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62 percent of airline websites not as reliable as they should be

Last week we published a report about website uptime for airlines.

We had monitored the uptime of 42 international airline websites during a period of four months. The results were quite surprising so we figured we would share some of our findings here as well.

The full report is available as a free PDF, but below is a brief summary of the main points.

Key findings

Here are some of the discoveries we made:

  • Below average uptime. The average uptime for the entire group of 42 websites was 99.49%. Over a year, a 99.49% uptime is the equivalent of more than 44 hours of downtime. This is worse than the average for websites on the Internet which hovers around 99.6%, the equivalent of 35 hours of downtime in a year.
  • The most reliable. Only 13 out of the 42 tested websites (31%) had a 99.9% uptime or better: KLM (99.99%), United (99.98%), Japan Airlines (99.98%), Frontier (99.98%), Virgin Blue (99.96%), Open Skies (99.95%), Skynet Asia (99.95%), British Airways (99.94%), ANA Sky (99.94%), Air France (99.93%), NWA (99.92%), Eva Air (99.92%), Southwest (99.91%). American Airlines was close to enter this list, with 99.89% uptime.
  • The unreliable. 26 out of 42 (62%) had less than 99.8% uptime, which is what we consider the minimum acceptable limit for such important websites. In this sense, 62% of the airline websites failed this test.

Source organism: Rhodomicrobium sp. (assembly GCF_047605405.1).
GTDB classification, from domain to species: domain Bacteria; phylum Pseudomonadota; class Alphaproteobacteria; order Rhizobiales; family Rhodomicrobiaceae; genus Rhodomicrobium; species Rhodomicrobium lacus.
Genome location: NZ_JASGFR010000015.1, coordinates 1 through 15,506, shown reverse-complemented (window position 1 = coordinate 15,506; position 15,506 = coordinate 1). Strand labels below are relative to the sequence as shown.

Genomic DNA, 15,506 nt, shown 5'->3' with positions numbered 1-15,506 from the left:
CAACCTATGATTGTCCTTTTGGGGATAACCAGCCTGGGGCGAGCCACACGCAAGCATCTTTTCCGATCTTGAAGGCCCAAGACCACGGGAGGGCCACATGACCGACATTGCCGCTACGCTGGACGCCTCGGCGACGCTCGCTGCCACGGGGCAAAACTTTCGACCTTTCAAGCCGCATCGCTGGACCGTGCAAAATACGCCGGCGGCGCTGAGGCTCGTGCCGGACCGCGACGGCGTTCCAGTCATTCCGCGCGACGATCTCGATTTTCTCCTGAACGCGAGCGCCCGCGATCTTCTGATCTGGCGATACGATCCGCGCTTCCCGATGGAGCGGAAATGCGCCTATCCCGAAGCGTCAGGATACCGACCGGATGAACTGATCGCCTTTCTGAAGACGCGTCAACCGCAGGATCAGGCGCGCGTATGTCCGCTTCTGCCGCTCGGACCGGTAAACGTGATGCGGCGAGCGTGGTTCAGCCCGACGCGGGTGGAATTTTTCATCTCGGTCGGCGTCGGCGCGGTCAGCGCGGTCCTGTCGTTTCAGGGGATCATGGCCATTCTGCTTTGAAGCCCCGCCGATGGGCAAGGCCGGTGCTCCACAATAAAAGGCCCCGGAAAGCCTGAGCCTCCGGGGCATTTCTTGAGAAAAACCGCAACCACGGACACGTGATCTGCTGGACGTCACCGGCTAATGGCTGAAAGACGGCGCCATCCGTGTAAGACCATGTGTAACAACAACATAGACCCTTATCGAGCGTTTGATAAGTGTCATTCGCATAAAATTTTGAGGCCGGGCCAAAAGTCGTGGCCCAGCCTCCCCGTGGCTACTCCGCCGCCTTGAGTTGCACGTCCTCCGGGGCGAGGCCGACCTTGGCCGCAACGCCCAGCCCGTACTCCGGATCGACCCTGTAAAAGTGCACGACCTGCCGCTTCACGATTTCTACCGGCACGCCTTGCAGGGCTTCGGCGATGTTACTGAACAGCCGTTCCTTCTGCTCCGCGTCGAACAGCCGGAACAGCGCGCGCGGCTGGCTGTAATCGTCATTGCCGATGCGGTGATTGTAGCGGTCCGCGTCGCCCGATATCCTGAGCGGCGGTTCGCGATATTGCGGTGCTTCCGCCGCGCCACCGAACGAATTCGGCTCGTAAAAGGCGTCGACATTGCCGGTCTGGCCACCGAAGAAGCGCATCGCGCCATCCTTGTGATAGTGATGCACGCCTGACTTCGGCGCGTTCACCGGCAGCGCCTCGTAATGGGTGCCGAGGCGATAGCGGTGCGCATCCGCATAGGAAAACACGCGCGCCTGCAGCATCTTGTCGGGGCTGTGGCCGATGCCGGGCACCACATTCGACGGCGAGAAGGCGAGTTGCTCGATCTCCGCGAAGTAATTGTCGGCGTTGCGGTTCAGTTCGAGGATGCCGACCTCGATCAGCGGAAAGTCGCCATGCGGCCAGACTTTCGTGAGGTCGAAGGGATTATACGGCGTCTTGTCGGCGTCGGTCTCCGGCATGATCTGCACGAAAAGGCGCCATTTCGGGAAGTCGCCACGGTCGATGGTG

• The ones with the most problems. 5 out of the 42 websites (12%) had less than a 99.0% uptime. That is the equivalent of more than 3 days and 15 hours of downtime in a year. These sites were JetBlue, Cayman Airways, SAS, Korean Air and Egyptair.
  • The pattern. Among the websites that ended up below a 99.8% uptime, frequent short outages were the most common problem.

We consider 99.8% to be the minimum required uptime for websites this important. We know that this is achievable by professional websites run by companies with far less resources than airlines.

A 99.8% uptime means that a website can be unavailable for a total of 17 hours and 31 minutes in a year. This should be enough time to cover any maintenance needs, and a quick reaction time when there is a problem with the website can minimize any other downtime to acceptable limits.

Ideally, the aim for websites this important (i.e. business-critical websites) should be to consistently stay above a 99.9% uptime. Organizations with good resources (like airlines) should be able to manage this.

As you can see by this graph, a significant number of the websites in this test had an availability that was way below the acceptable:

By the way, don’t forget about our Uptime and Downtime Conversion Cheat Sheet in case you want to be able to easily convert between uptime/downtime.

View the full report for more info

The full report contains much more information than we have presented in this post, including:

  • Why high availability is important to airline websites
  • More information about the sites included in the test (including URLs)
  • More key findings
  • Uptime distribution chart (shown above)
  • Airline website downtime chart
  • The longest continuous outages
  • Conclusion and methodology
  • Appendix with all the data

The full report is freely available as a PDF:
Downtime for international airline websites

Please feel free to spread and share the report as you wish.


of course not all of them are reliable, only the genuine sites for the airlines should be consulted.


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